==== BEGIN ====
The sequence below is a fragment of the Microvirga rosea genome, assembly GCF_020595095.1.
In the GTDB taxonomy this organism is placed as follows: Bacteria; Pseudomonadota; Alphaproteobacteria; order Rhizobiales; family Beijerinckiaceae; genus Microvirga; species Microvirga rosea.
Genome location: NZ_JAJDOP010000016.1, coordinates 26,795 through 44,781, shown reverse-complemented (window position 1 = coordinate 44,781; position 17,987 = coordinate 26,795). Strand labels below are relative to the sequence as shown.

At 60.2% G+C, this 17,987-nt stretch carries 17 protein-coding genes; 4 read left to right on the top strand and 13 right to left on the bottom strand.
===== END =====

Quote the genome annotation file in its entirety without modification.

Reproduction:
The sequence below is a fragment of the Microvirga rosea genome, assembly GCF_020595095.1.
In the GTDB taxonomy this organism is placed as follows: Bacteria; Pseudomonadota; Alphaproteobacteria; order Rhizobiales; family Beijerinckiaceae; genus Microvirga; species Microvirga rosea.
Genome location: NZ_JAJDOP010000016.1, coordinates 26,795 through 44,781, shown reverse-complemented (window position 1 = coordinate 44,781; position 17,987 = coordinate 26,795). Strand labels below are relative to the sequence as shown.

At 60.2% G+C, this 17,987-nt stretch carries 17 protein-coding genes; 4 read left to right on the top strand and 13 right to left on the bottom strand.